Say It Loud: Renters’ Rights are Civil Rights!

sign defining "gentrification"
Photo by Abbey Hambright via flickr, CC BY-NC-ND 2.0

[Note: This article is adapted from the IGNITE! Community Pitch Fest, held at the Grounded Solutions Intersections 2017 conference on Oct. 11, 2017. Out of 20 entries and 6 finalists, audience members chose Public Advocates’ pitch as the winner.]

Everyone deserves a stable home—a place to raise a family and build community. Unfortunately, in part because of displacement and gentrification, that stability is often elusive, especially for people of color. At Public Advocates we believe there is not only a moral basis for combatting displacement, but also a legal one—that renters’ rights are civil rights.

The Problem: Displacement

Generations of racist government policies such as redlining, the razing of neighborhoods to build highways, and exclusionary zoning has created deeply segregated and unequal neighborhoods. These policies both prevented people of color from accessing resources where they lived and from moving to suburban neighborhoods where resources were being invested.

Now private developers and public agencies are finally investing in neighborhoods near transit and jobs—where many low-income communities of color have lived for generations—and as a result, are being pushed out just as resources in their neighborhoods are increasing. Landlords are forcing out longtime residents, sometimes whole buildings at a time, as they seek higher rents from wealthier populations.

The same communities of color that endured decades of disinvestment are now bearing the burden of gentrification, displacement, and resegregation. Once again, government policies are fueling this inequality, and few governments are willing to acknowledge the problem, let alone do anything to prevent it.

Map of San Francisco highlighting redlining and gentrification.
Areas of San Francisco that experienced redlining are currently undergoing gentrification. Courtesy of the Urban Displacement Project at UC Berkeley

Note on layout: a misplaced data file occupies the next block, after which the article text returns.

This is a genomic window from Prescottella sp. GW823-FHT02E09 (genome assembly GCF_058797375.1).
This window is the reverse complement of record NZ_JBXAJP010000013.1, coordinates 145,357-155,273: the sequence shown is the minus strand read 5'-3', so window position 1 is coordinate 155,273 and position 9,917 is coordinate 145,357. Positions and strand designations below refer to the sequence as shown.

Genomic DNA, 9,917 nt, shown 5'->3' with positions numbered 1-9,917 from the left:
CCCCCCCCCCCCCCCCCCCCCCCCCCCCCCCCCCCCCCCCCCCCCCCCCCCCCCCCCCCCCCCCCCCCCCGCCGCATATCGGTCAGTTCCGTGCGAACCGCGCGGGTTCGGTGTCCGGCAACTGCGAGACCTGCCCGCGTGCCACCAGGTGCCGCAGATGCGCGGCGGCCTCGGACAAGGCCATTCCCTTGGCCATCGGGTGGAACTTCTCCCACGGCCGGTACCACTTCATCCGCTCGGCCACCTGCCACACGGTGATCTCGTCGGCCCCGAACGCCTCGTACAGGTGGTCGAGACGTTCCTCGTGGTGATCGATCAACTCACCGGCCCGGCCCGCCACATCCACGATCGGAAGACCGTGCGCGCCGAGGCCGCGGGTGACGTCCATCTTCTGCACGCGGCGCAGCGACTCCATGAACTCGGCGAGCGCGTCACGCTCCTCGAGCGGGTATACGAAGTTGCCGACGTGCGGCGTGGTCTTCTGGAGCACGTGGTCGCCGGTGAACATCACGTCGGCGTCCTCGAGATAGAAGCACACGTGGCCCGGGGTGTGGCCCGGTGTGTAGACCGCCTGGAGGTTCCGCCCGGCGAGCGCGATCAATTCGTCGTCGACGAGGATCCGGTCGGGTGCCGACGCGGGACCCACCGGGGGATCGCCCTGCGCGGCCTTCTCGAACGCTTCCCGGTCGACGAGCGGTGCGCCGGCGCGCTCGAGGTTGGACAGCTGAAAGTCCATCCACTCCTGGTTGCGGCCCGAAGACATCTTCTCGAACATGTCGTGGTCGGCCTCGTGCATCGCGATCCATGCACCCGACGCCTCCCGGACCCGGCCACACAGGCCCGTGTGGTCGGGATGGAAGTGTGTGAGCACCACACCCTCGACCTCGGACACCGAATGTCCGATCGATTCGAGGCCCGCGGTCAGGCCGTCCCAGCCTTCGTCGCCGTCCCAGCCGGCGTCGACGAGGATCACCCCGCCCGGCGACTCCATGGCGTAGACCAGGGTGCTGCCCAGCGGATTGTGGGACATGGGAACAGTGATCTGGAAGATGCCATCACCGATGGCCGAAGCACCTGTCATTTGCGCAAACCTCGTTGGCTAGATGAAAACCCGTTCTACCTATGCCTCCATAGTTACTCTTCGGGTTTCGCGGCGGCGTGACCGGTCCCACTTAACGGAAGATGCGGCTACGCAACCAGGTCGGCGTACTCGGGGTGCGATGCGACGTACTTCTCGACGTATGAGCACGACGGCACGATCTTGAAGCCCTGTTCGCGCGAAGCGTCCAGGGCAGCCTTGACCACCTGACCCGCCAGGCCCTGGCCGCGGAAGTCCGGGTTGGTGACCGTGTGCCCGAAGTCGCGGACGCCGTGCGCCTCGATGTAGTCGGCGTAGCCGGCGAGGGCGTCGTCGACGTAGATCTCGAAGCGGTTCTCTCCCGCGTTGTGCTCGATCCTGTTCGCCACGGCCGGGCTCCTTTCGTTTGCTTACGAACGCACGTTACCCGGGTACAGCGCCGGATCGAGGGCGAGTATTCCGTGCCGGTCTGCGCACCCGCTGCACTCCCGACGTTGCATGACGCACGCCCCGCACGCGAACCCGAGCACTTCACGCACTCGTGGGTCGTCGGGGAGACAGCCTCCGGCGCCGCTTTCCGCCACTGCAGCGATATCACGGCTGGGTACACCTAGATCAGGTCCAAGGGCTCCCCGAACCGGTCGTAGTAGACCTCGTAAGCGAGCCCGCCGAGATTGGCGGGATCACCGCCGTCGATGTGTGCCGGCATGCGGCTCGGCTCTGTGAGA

The problem affects communities throughout the country. In the San Francisco Bay Area in particular, about 800,000 low-income renters are at risk of displacement or are living in communities already experiencing displacement due to gentrification. Importantly, people of color are hit especially hard. In the Bay Area, as in many places, African Americans are almost twice as likely to be renters as whites and more than three times as likely to be living in poverty. In San Mateo County, African Americans and Latinos are less than 30 percent of the population, but account for more than 60 percent of total evictions.

Map of Oakland highlighting redlining and gentrification.
Parts of Oakland that experienced redlining are currently undergoing gentrification. Courtesy of Urban Displacement Project at UC Berkeley

In Oakland, African American renters are almost twice as likely to be severely rent burdened (paying at least 50 percent of income on rent) as whites, resulting in more than 37,000 African-American residents moving out of Oakland from 2000-2014—a loss of more than a quarter of the African-American population.

The instability and vulnerability caused by displacement has ripple effects, resulting in homelessness and poor health and educational outcomes.

One Solution: Be Proactive

More and more advocates and renters are arguing that protecting tenants is good policy because it advances equity, economic opportunity, and even a healthier environment. But elected officials also need to hear that protecting tenants is a legal mandate—that renters’ rights are civil rights, because displacement and gentrification are hurting some groups more than others.

The federal Fair Housing Act requires cities, counties, and states that receive federal housing funds, called “entitlement jurisdictions,” to explicitly acknowledge the racial inequality in housing and take affirmative steps to undo this historic and present injustice. This legal mandate to “affirmatively further fair housing,” or AFFH, is precisely what’s needed to address displacement.